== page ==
A couple of years later, dad’s health had deteriorated quite a bit and we were called to rush out to the hospital in Palm Springs. The doctor who had sent the ambulance to dad’s home didn’t believe he’d make it through the night.
It was so hard to see dad, his eyes shut, his smile gone, his body asleep. We kept a vigil by his bedside until about 4:00 a.m. when the doctor sent us home as dad’s vitals were improving and the doctor assured us that he would pull through for now.
After a few days, dad was feeling much stronger and when I visited him in the hospital, he was preparing to come home. His smile was back, his eyes were aglow and the minute I stepped into the room he told me this with laughter in his voice.
“Son, I know that you were all very concerned about me and I am so grateful that you dropped everything to be at my side. But, you want to know the funny part? As you were all standing around my bed, I could hear everything you were saying about me, even the doctor saying I wouldn’t live through the night and you all beginning to speak about funeral plans, and inside, I was laughing and trying to tell you, ‘I’m not dying, this doctors full of it. I don’t know what’s going on, but I know I’m not dying, I’ll come through this.’ And here I am.”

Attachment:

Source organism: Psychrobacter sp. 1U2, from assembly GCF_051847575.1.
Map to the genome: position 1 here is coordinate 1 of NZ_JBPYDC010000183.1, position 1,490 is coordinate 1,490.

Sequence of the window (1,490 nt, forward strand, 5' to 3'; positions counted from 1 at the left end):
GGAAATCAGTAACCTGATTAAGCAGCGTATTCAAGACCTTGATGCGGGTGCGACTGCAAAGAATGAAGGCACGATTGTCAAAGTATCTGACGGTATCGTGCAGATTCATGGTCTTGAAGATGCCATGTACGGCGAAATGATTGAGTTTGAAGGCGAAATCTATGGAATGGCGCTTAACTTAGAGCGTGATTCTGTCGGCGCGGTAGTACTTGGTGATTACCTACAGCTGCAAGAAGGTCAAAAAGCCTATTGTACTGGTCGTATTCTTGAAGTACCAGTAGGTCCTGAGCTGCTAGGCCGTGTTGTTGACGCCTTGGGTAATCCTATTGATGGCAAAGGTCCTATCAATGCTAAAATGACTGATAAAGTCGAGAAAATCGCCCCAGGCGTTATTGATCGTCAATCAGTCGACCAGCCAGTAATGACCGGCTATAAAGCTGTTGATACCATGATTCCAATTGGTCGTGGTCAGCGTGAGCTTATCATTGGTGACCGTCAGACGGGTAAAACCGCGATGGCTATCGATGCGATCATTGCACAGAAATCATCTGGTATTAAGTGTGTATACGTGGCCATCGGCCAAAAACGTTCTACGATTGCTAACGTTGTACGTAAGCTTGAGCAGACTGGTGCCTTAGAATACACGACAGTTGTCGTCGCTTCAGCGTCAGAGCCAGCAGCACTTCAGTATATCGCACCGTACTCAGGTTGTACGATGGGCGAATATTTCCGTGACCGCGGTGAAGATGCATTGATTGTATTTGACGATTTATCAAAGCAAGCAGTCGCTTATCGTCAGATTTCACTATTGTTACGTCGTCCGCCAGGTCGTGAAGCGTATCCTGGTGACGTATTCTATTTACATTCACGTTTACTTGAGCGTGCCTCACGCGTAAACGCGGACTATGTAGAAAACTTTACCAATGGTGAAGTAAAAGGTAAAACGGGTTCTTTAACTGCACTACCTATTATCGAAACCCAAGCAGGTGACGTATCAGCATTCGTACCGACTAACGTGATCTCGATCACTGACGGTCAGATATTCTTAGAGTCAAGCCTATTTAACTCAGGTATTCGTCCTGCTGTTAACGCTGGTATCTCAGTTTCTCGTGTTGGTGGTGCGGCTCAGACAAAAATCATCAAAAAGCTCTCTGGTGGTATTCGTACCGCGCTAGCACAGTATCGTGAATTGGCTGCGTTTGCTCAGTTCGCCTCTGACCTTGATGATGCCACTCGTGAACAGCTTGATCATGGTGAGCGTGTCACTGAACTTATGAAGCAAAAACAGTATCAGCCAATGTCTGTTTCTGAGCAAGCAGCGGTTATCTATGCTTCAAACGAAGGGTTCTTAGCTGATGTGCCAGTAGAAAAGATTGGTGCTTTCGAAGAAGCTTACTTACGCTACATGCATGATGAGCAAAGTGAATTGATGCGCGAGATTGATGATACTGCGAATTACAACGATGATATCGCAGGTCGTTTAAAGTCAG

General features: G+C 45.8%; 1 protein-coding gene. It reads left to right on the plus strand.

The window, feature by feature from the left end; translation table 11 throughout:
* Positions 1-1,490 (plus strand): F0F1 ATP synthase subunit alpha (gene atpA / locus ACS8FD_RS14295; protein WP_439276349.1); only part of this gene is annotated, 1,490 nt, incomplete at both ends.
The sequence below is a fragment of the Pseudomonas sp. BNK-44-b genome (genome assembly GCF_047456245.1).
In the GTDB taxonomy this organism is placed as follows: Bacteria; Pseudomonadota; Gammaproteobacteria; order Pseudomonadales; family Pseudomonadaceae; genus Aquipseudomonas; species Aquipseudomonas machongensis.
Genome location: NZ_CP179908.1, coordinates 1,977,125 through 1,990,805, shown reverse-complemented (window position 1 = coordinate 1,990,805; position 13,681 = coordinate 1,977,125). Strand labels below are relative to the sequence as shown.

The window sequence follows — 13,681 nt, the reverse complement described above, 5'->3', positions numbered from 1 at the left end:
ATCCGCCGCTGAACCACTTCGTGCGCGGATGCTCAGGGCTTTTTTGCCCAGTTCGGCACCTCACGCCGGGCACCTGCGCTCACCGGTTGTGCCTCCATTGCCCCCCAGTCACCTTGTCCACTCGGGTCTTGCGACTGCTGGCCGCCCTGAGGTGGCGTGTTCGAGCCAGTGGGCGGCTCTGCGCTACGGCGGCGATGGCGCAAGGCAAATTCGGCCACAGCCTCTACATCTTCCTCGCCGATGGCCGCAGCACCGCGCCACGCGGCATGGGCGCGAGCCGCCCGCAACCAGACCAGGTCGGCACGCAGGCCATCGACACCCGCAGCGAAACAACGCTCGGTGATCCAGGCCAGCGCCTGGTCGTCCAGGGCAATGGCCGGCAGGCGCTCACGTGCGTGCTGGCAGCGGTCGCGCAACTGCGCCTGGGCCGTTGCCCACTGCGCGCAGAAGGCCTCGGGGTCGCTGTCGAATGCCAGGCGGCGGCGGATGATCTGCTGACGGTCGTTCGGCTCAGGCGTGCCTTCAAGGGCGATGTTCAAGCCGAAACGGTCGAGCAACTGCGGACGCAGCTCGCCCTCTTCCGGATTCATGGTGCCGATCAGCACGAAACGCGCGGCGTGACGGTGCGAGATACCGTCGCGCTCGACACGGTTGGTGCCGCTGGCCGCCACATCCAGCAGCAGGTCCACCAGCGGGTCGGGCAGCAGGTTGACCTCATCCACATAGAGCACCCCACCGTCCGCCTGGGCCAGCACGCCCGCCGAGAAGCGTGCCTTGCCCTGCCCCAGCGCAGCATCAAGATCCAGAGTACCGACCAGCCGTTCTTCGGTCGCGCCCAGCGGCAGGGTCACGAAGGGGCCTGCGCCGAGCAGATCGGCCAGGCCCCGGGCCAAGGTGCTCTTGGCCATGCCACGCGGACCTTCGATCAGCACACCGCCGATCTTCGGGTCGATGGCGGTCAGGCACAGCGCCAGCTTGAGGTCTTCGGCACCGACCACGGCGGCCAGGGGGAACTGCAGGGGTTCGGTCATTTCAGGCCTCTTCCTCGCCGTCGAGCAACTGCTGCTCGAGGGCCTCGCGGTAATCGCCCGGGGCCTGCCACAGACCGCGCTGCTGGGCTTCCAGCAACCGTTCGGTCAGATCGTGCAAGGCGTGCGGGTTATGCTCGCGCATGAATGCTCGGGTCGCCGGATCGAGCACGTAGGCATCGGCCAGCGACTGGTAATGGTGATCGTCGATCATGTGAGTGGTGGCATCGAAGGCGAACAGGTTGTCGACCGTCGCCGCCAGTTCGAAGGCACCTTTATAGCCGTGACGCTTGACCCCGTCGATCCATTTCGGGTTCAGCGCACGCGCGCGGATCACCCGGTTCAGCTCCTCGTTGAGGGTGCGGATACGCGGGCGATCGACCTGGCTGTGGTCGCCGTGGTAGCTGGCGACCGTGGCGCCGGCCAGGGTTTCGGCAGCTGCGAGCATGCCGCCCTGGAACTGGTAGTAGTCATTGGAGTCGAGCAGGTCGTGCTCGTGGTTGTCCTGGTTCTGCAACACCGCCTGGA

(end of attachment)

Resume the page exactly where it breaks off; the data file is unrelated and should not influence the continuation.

As I was leaving the hospital, the doctor stopped me in the hall and told me that this was truly a close brush with death and that dad had but a year to live. I called dad twice a day from that day forward: a call in the morning on my way to my office, a call at night on my way home. Seven-hundred and thirty phone calls in total.
One morning dad and I had a very short conversation, and he explained he wasn’t feeling well. That night when I called again, his nurse answered to tell me that dad was too weak to talk. I asked the nurse to put the phone up to dad’s ear so I could talk to him and she agreed. As if he were just fine, I carried on telling dad about my day… finally, I heard a frail cough, and then, his voice. Although weakened, he was brimming with resolve.
“Son, thank you so much for calling, I have been looking forward to your call since this morning.”
I knew I had made the right choice. We exchanged our love for each other. Then dad said the words:
“Son, I never knew it would be this apparent.”
“That I’m going.”
I swallowed hard, “Dad, you can tell that you’re going?”
“Yes, Son, I can, and it’s alright.”
“How do you know? What does it feel like?”
“I wish that I could tell you, son, but I know.”
“And you’re alright?”
“Yes, Son, I am fine. I have been thinking about this all day. I have lived my life as I have wished and I have fathered two sons that are contributing to society. I have no regrets… well, I do have one regret. I won’t be around to watch Heather and Quincy [my children] grow up.”
“Well, dad, that is where you have the advantage, you’ll be able to look down on us, we just won’t be able to see you.”
And this is what my father left me with. This beautiful man who’s sense of humor and loving integrity shone as a beacon for all of us, said:
“Nah… if I look up, I’ll get sweat in my eyes,” and those were my dad’s last words, followed by, “Son, I love you very much.”
[via: Huffington Post]